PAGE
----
The U.S. Department of Veterans Affairs has recognized Nampiaparampil for "outstanding service" and NYU Langone Medical Center honored her for her achievements in research and education. The Department of Physical Medicine & Rehabilitation (PM&R) at Harvard Medical School has honored her for her efforts “to further the field of PM&R.” Nampiaparampil has won research awards from institutions and organizations such as Massachusetts General Hospital, Harvard Medical School, the Massachusetts Medical Society, the American Pain Society, and the American Society for Regional Anesthesia and Pain Medicine.[16] Nampiaparampil has traveled throughout Europe, Asia, and the Middle East to present her research findings. In her early life, she won awards and/ or scholarships in Math, Art, and English. She graduated Ardsley High School as a College Board National Scholar and graduated Northwestern University with honors for her research on the economics of the "marriage market".[17]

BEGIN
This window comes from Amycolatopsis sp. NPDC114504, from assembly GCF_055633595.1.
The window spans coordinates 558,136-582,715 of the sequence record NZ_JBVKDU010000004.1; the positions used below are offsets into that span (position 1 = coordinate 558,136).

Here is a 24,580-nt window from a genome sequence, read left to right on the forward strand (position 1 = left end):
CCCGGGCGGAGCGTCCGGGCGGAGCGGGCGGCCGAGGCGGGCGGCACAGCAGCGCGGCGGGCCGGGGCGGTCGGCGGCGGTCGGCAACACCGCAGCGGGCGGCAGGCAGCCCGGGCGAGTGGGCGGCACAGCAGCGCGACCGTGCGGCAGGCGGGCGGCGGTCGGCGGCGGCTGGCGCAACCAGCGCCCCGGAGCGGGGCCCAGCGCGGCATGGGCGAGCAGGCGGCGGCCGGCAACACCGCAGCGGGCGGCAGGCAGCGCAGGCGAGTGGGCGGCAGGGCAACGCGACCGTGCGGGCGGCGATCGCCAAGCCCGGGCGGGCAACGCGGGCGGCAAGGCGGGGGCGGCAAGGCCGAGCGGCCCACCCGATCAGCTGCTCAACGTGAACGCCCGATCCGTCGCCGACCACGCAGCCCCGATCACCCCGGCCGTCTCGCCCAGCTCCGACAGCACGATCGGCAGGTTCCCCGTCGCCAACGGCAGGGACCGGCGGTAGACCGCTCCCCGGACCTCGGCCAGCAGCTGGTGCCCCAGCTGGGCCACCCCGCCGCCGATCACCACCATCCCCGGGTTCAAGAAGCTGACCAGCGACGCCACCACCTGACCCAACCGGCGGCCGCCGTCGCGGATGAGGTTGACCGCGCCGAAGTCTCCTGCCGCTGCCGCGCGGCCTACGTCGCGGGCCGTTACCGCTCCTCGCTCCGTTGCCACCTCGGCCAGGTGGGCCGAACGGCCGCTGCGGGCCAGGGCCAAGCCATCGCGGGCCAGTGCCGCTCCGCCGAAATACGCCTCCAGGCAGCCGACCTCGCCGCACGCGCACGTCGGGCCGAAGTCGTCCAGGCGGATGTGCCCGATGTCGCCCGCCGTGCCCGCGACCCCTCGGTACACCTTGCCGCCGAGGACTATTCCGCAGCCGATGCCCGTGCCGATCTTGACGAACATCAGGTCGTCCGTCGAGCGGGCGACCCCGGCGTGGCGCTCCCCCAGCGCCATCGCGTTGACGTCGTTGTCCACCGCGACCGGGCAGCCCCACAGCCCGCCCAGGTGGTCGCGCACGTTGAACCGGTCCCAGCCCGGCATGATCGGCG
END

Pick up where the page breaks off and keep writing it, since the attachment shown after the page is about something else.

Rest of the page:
Search Results for author Nampiaparampil DE on PubMed.


Nampiaparampil appeared as a physician on the daytime soap opera, General Hospital, before becoming a physician in her real life. She intermittently appeared on the show between 2002-2005. She made her debut as a medical expert on television on The Dr. Oz Show when she demonstrated botox injections for chronic migraine pain in front of a live audience.[18] Mehmet Oz nicknamed her Dr. Devi when she appeared on his show. Since then, she has had appeared on the national news over 250 times to explain medical developments. She also has a masters in journalism from Columbia University Graduate School of Journalism.

Dr. Devi has been working on a documentary short, which will be released in 2015 or 2016. The film is entitled, "A Life For A Life: Trading Organs For One More Today."[19] It won a Jury Award at the Directors Guild of America Student Film Awards. She published a related article in Newsweek.[20]